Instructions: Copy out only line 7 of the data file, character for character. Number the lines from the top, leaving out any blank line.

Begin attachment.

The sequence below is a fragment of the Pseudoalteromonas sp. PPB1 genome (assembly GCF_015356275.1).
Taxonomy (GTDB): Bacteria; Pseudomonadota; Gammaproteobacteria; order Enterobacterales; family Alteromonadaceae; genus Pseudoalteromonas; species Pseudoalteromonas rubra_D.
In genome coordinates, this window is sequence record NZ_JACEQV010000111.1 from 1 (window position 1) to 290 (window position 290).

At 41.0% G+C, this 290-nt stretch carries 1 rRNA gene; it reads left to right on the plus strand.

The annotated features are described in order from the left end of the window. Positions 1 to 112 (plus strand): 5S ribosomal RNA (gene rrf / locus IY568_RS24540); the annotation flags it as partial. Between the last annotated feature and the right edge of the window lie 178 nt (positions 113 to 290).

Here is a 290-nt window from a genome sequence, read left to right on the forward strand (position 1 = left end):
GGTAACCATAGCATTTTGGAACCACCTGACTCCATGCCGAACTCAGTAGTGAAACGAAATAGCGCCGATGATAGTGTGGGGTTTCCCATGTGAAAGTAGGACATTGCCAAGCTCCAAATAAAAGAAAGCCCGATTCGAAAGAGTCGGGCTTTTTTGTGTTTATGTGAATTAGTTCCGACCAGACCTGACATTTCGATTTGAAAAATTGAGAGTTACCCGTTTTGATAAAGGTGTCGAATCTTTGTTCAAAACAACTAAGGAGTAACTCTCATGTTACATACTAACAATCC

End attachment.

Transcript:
GGTAACCATAGCATTTTGGAACCACCTGACTCCATGCCGAACTCAGTAGTGAAACGAAATAGCGCCGATGATAGTGTGGGGTTTCCCATGTGAAAGTAGGACATTGCCAAGCTCCAAATAAAAGAAAGCCCGATTCGAAAGAGTCGGGCTTTTTTGTGTTTATGTGAATTAGTTCCGACCAGACCTGACATTTCGATTTGAAAAATTGAGAGTTACCCGTTTTGATAAAGGTGTCGAATCTTTGTTCAAAACAACTAAGGAGTAACTCTCATGTTACATACTAACAATCC